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HVK Archives: U.S. puts piritual_managers' on payrolls

U.S. puts piritual_managers' on payrolls - The Times of India

Matthew Campbell, Washington ()
August 3, 1998

Title: U.S. puts piritual managers on payrolls
Author: Matthew Campbell, Washington
Publication: The Times of India
Date: August 3, 1998

A businessman and politician who has twice served as mayor of
Bethlehem, Pennsylvania, Gordon Mowrer is far too busy to waste
time fruitlessly meditating about his place in the universe. He
has hired a piritual director to do that for him.

"I have a money manager to manage my money," he explained. "Why
not hire a spiritual manager to manage my spirituality?" Mowrer,
62, is part of a religious revolution in America, where an
upsurge of anxiety about the meaning of life as the millennium
draws to a close is prompting more and more people to hire
spiritual directors.

Used to paying people to look after their cars, homes, bodies and
children, Americans are enthusiastically paying professionals to
care for their souls, a luxury once limited to wealthy Hollywood
celebrities like Woody Harrelson and Demi Moore.

An unprecedented abundance of material comforts-the fruits of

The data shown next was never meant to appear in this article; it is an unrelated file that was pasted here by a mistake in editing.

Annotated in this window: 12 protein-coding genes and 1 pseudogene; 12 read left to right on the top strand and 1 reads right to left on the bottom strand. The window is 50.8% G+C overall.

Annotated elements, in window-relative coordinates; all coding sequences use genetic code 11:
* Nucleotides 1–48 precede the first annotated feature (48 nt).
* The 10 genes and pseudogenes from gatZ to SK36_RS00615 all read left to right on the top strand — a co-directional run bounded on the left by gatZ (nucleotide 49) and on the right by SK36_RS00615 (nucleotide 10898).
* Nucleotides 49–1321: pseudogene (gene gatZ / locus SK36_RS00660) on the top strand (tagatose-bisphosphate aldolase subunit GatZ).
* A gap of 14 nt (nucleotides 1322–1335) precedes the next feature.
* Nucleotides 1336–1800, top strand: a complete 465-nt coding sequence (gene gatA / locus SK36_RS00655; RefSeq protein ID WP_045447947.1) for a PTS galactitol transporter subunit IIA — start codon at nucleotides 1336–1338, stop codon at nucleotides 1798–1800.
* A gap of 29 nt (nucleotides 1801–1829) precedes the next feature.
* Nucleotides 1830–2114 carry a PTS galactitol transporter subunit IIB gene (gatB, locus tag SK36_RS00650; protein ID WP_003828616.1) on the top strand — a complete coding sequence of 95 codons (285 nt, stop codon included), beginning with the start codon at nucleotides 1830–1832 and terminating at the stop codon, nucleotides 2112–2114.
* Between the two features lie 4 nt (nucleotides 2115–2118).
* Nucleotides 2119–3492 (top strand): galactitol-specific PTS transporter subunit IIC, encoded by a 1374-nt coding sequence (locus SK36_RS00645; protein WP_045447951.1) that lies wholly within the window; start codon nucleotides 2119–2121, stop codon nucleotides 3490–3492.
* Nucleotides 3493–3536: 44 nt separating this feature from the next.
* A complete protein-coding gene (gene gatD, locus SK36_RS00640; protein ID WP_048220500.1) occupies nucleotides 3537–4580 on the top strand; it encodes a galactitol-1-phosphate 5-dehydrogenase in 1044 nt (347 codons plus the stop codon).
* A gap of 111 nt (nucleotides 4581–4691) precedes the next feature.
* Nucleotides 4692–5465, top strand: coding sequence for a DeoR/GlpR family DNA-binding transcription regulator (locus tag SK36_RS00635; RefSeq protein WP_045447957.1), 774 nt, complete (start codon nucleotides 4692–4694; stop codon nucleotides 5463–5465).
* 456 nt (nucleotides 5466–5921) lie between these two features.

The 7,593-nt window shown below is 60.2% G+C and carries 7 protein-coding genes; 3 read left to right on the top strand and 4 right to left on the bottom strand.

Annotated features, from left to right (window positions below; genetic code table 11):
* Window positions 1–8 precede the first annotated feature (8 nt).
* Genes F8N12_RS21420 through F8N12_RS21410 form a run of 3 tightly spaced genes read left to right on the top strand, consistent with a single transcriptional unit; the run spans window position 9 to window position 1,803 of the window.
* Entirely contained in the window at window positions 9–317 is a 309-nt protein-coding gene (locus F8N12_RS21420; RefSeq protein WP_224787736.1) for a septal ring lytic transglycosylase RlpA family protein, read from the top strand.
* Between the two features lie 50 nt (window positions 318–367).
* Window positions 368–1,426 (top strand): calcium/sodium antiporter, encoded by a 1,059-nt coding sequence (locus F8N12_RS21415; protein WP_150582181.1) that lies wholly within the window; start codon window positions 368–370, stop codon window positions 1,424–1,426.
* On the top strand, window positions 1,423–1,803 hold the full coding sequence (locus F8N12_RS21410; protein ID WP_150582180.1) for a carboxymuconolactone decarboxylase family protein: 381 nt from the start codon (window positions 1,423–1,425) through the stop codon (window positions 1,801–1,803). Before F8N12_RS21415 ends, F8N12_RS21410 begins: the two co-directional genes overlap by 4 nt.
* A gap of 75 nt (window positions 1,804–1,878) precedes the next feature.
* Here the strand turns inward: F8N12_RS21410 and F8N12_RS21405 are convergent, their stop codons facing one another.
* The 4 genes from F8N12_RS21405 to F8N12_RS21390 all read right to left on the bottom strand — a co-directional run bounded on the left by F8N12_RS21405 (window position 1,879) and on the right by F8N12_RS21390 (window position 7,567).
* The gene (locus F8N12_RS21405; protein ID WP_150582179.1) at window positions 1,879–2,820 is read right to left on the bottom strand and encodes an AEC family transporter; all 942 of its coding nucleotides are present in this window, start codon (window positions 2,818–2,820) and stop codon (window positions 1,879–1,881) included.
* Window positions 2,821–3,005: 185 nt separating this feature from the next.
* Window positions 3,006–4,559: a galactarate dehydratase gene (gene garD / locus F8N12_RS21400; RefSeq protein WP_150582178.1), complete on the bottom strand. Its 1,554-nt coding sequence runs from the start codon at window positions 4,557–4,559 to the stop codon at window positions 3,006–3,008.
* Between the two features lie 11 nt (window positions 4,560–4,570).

economic boom and bulging stock market-appears only to have
deepened the malaise, propelling Americans on their spiritual
quest. "People are saying, here's got to be more than this',"
said Barry Young, a spiritual director.

Once a month, Young, a former chemist, who realised years ago
that he preferred discussing spiritual issues with his customers
to "counting the little pills," invites Mowrer into his sitting
room.

They discuss Mowrer's spirit. They sometimes talk about his fear
of rejection and death. "I've been exploring the pain of my
life," said Mowrer. Young sometimes suggests particular prayers.
Mowrer pays him $35 for each session.

Some church officials have expressed concern about charring for
spiritual advice. "It's a Slippery slope," said one critic, who
claimed spiritual directors should not be concerned with making
money. Others argue that an hourly rate. helped people to take
more seriously the business of discovering God's will.

Spiritual direction has its roots in the Roman Catholic Church.
But practitioners from all denominations say they often cater to
people dissatisfied with the traditional church, where a shortage
of priests has left parishioners feeling neglected. There is no
shortage of demand for their services, particularly among well-
heeled professionals whose successful careers and material wealth
have failed to stave off existential angst.

When Joe Coleman, a lawyer from Dallas, feels in need of a
spiritual tune-up, he flies Richard Hauser, a professor of
theology at Creighton University, Omaha, down to Texas for a
talk. The two spend a weekend together at Coleman's lakeside
house, walking, cooking and talking about how he can reconcile
his interest in a deeper spiritual existence with the "ego greed
and temptation" of his law firm. Most spiritual directors shun
publicity and describe their activity as more of a vocation than
a profession. But some advertise their services on the Internet.


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